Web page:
Akshat mentioned this unusual behavior to the TD inside the hall  saying that “My opponent (Gopal) isn’t probably doing anything wrong, but his behavior is unusual and so I thought I’ll tell you guys just to be sure.” He never said to the TD that Gopal is cheating.  But like any other player, if you see something unusual, you must say something during the game, and that’s what Akshat did.  The TD told Akshat that they will be watchful. I informed the TD outside the hall who was monitoring players leaving the playing area. He simply asked me the Table # and told me that the player must inform any of the TDs inside, which Akshat had already done. At that time Gopal was leaving the playing area and the TD knew who I was talking about.  That was the only one time I spoke to the TDs. I never spoke to them again. So when Gopal continues to say that I complained 4 times to the TD, he is simply assuming and not realizing that the TD’s interest was raised because of his activities.  As Gopal himself mentioned that he kept leaving the playing hall for various reasons. It’s clear that any subsequent interest shown in him by the TDs was because he was leaving the Playing Area repeatedly – whether going outside for a smoke or going to the far away restroom instead of the official one.  That was exactly what the organizers/Arbiter had informed the players will invite additional scrutiny and the cell phone scan. But it’s obvious that Gopal had missed all those instructions by arriving late for the game.  To me this appears like a self-inflicted problem.  Of course, Gopal must have been annoyed because during the game he bumped me hard on the way to his board while I was observing some games.

In any case, regarding blowing away a winning position, if it makes Gopal feel any better there was no such decisive advantage to blow away.  I’ve asked Akshat to post the game below.”  (End of Paraphrasing)

So that’s my father’s account. It’s important to clarify such a misunderstanding. I wish Gopal would have brought it up in the Analysis room during our post-game review. The fact that he was scanned several times had nothing to do with me or my father. Arbiters don’t take too kindly to intervention by non-players.  It was due to Gopal’s own repeated exit of the Playing Area. Hope he realizes that now.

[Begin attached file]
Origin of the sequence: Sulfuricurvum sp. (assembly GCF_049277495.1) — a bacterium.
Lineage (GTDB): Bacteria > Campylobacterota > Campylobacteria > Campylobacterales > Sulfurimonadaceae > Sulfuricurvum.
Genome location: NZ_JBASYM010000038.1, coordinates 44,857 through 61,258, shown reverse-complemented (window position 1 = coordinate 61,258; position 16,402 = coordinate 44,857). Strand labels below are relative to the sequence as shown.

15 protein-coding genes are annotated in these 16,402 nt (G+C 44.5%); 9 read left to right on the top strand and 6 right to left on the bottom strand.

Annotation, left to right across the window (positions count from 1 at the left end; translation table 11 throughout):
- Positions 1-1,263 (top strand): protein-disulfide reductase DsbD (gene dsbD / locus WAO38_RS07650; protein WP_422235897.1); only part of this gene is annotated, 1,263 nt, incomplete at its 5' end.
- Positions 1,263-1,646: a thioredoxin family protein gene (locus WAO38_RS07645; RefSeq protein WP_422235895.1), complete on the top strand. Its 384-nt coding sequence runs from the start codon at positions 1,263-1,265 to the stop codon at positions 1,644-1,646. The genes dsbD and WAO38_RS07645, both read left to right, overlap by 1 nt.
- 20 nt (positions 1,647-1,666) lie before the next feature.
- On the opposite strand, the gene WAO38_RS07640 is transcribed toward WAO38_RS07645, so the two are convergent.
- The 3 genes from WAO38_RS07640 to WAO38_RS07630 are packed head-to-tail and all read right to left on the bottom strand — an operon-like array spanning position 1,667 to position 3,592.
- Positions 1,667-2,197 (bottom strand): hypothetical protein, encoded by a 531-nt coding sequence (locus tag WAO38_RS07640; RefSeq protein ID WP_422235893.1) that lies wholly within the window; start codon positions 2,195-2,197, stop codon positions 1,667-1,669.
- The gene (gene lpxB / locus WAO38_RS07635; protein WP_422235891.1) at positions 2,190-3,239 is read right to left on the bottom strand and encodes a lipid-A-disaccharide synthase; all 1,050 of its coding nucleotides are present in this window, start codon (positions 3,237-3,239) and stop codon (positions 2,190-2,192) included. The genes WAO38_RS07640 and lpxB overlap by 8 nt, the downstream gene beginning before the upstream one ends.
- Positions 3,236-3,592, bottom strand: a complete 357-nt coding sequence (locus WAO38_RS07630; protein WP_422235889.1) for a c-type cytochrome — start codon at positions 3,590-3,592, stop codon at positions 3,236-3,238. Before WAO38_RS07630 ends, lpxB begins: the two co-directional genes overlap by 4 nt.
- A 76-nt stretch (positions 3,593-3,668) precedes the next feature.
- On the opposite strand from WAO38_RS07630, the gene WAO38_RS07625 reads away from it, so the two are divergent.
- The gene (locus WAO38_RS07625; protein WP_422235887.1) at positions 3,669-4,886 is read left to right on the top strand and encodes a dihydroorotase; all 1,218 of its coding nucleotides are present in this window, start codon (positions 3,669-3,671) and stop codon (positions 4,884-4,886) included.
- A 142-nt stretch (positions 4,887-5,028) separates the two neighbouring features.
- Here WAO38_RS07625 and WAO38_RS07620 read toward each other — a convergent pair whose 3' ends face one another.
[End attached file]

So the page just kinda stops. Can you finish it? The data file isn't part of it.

Gopal is a very good chess player who is underrated.  Good luck to him.

Here’s the game we played:

TD at the Chicago Open outside the Official Restroom – all devices had to be deposited before entering the restroom.


The Seventh Samurai

I came across a post written by a fellow chess enthusiast, Dana Mackenzie, on his blog, He really wrote an awesome article profiling me, and I want to express my gratitude to him.

Thanks Dana !

The first lines are:

“Not long ago I wrote here jokingly about the fact that the U.S. has “too many” young players getting IM and GM norms. I hope everyone realizes I wasn’t serious… This is a true golden era of American chess.  Today I was browsing the list of the top 100 juniors in the world, and I came across a name I hadn’t seen before:

81. Chandra, Akshat (USA) 2442

There are seven Americans on the list, and all of the others are very familiar to me. Ray Robson at #10/11. Daniel Naroditsky, chess author and last year’s U.S. Junior champion, at #21. Kayden Troff, the current U.S. Junior champion, at #39. Darwin Yang at #47. Samuel Sevian at #63. And even Jeffrey Xiong at #86 is someone I knew about. But who is Akshat Chandra?….  “

To read the full post, click here !